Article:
Wendebourg MJ, Heesen C, Finlayson M, Meyer B, Pöttgen J, Köpke SBACKGROUND: Multiple Sclerosis (MS) is an inflammatory and neurodegenerative disease often causing decreased quality of life, social withdrawal and unemployment. Studies examining the effect of pharmacological interventions demonstrated only minor effects, whereas non-pharmacological interventions as e.g. patient education programs have shown promising results. OBJECTIVE: We aim to systematically review the literature to determine the effect of patient education programs on fatigue in MS. METHODS: We conducted a comprehensive search in PubMed for randomized controlled trials (RCTs) that evaluated patient education programs for MS-related fatigue. Interventions evaluating physical exercise and/or pharmacological treatments were not included. Meta-analyses were performed using the generic inverse variance method. RESULTS: The search identified 856 citations. After full-text screening we identified ten trials that met the inclusion criteria. Data of 1021 participants were analyzed. Meta-analyses showed significant positive effects on fatigue severity (weighted mean difference -0.43; 95% CI -0.74 to -0.11) and fatigue impact (-0.48; -0.82 to -0.15), but not for depression (-0.35 (95% CI -0.75 to 0.05; p = 0.08). Essentially, we categorized patient education programs into two types: firstly, interventions with a focus on cognitive-behavioral therapy (CBT) and secondly, interventions that teach patients ways of managing daily fatigue. CBT-based approaches seem to generate better results in reducing patient-reported fatigue severity. Analysing CBT studies only, the pooled weighted mean difference for fatigue severity was -0.60 (95% CI; -1.08 to -0.11) compared to non-CBT approaches (-0.20; 95% CI; -0.60 to -0.19). Furthermore, interventions employing an individual approach seem to reduce fatigue more effectively than group-based approaches (pooled weighted mean difference for fatigue severity in face-to-face studies was -0.80 (95% CI; -1.13 to -0.47) compared to group-based studies with -0,17 (95% CI; -0,39 to 0,05). Longest follow-up data were available for 12 months post-intervention. CONCLUSION: Overall, included studies demonstrated that educational programs and especially CBT-based approaches have a positive effect on reducing fatigue. Since fatigue is thought to be a multidimensional symptom, it should be treated with a multidimensional approach targeting patients‘ behavior as well as their emotional and mental attitude towards fatigue. However, the clinical relevance of the treatment effects i.e. the relevance for patients‘ daily functioning remains unclear and long-term effects, i.e. sustainability of effects beyond 6 months, warrants further work. This review has been registered in the PROSPERO international prospective register of systematic reviews data base (Registration number: CRD42014014224).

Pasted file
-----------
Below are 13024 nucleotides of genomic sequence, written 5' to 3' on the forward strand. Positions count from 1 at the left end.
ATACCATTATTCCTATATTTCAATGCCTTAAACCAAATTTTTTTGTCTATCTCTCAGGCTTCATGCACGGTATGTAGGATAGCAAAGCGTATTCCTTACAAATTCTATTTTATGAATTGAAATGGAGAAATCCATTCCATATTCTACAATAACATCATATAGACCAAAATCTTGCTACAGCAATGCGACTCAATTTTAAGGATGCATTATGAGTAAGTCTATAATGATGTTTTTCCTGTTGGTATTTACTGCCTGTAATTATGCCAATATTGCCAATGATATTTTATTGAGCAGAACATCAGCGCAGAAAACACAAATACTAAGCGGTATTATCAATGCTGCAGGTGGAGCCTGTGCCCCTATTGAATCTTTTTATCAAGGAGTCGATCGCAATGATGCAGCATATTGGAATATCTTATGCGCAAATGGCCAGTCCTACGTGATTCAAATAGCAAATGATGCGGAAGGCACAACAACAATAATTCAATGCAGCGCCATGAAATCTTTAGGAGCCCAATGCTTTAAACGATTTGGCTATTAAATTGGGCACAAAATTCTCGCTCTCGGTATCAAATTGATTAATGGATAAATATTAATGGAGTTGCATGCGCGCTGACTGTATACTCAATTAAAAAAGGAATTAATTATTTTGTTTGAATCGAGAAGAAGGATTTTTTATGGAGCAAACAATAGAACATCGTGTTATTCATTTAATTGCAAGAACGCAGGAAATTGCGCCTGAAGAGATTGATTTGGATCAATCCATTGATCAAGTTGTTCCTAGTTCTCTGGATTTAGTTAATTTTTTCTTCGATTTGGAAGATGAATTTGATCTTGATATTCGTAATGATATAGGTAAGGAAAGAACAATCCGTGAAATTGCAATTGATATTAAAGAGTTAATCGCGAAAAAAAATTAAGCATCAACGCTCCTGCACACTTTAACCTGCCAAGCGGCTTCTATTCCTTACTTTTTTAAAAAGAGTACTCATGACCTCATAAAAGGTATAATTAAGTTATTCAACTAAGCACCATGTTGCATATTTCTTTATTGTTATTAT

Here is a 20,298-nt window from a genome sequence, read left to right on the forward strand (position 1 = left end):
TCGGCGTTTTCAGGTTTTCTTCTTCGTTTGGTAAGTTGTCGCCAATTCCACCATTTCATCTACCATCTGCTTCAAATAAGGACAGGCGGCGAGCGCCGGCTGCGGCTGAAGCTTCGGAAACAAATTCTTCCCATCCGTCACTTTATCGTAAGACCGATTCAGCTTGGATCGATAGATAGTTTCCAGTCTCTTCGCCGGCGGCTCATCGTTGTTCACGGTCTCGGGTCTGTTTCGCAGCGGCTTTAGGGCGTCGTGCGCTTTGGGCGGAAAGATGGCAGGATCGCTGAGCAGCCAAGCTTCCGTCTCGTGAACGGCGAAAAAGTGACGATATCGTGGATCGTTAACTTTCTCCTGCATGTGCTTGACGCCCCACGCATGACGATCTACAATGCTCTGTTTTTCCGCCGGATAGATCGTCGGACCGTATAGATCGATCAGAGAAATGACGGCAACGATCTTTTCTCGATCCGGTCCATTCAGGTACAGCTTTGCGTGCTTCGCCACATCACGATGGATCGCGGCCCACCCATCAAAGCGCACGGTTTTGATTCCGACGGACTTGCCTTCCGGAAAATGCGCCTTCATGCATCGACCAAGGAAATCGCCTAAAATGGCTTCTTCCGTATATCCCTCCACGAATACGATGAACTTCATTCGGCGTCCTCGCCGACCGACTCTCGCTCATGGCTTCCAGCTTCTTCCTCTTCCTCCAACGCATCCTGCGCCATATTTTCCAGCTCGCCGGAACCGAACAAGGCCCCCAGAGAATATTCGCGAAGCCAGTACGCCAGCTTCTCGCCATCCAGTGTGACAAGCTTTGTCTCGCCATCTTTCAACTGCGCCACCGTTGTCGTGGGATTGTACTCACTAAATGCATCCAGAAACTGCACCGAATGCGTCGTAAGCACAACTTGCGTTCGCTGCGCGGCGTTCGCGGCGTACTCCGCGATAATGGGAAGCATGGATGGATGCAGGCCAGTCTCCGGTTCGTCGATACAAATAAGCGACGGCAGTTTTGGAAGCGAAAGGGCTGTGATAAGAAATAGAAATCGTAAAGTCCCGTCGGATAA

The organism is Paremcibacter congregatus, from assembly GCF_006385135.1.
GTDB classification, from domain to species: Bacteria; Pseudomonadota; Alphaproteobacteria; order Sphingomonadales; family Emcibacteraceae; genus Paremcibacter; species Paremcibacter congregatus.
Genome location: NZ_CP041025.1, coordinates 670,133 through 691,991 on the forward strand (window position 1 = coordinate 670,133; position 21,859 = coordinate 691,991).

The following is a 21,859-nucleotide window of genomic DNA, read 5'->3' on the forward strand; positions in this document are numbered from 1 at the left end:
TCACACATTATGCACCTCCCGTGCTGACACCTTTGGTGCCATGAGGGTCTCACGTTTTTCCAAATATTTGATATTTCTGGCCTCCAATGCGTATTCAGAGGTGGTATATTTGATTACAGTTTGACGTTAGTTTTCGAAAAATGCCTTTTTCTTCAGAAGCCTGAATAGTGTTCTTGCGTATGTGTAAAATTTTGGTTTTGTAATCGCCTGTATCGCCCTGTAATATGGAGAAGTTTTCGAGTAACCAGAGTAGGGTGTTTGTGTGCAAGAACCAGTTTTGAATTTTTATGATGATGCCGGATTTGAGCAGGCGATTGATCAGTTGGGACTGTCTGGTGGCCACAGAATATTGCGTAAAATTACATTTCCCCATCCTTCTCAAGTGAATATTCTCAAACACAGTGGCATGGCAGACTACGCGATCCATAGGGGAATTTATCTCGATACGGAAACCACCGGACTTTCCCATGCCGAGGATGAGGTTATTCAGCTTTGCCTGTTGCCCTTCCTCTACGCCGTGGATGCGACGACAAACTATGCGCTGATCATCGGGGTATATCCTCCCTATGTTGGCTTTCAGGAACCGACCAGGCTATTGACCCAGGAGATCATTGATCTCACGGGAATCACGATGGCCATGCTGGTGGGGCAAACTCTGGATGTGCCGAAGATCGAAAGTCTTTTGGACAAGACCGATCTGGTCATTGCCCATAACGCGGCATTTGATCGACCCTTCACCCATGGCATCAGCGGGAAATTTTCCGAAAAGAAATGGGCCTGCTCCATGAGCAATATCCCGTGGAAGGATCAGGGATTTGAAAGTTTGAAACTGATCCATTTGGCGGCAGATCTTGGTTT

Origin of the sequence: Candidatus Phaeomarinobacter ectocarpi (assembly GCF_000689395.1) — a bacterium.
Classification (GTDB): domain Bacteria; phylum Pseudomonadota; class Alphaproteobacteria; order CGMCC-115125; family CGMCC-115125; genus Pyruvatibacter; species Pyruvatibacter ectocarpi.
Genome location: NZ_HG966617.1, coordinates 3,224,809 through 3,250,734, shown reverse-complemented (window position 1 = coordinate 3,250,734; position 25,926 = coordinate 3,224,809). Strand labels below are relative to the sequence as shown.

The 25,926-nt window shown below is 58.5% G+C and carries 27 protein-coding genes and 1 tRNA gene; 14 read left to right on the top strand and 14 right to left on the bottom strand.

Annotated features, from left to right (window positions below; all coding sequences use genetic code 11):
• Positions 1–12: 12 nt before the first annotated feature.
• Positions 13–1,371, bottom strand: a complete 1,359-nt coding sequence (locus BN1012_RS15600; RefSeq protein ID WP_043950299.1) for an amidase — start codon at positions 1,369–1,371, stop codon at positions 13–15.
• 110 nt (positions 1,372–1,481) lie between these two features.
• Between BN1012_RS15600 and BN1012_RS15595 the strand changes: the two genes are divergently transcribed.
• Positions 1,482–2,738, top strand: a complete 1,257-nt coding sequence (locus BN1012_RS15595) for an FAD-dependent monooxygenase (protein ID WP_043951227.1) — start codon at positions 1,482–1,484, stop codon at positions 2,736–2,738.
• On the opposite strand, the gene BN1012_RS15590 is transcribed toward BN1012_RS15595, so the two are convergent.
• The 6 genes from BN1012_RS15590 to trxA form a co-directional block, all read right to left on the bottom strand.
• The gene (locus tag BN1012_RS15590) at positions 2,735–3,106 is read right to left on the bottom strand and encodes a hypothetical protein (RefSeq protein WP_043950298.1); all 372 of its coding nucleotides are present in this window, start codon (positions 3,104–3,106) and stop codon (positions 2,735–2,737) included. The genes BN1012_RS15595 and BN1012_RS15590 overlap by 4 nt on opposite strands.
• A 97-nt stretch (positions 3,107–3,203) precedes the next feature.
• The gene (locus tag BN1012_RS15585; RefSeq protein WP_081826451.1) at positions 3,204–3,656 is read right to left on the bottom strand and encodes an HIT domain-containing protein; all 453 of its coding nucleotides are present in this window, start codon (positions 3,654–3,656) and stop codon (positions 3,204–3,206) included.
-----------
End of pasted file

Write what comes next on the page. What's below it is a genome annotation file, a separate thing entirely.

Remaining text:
PLoS One. 2017 Mar 7;12(3)
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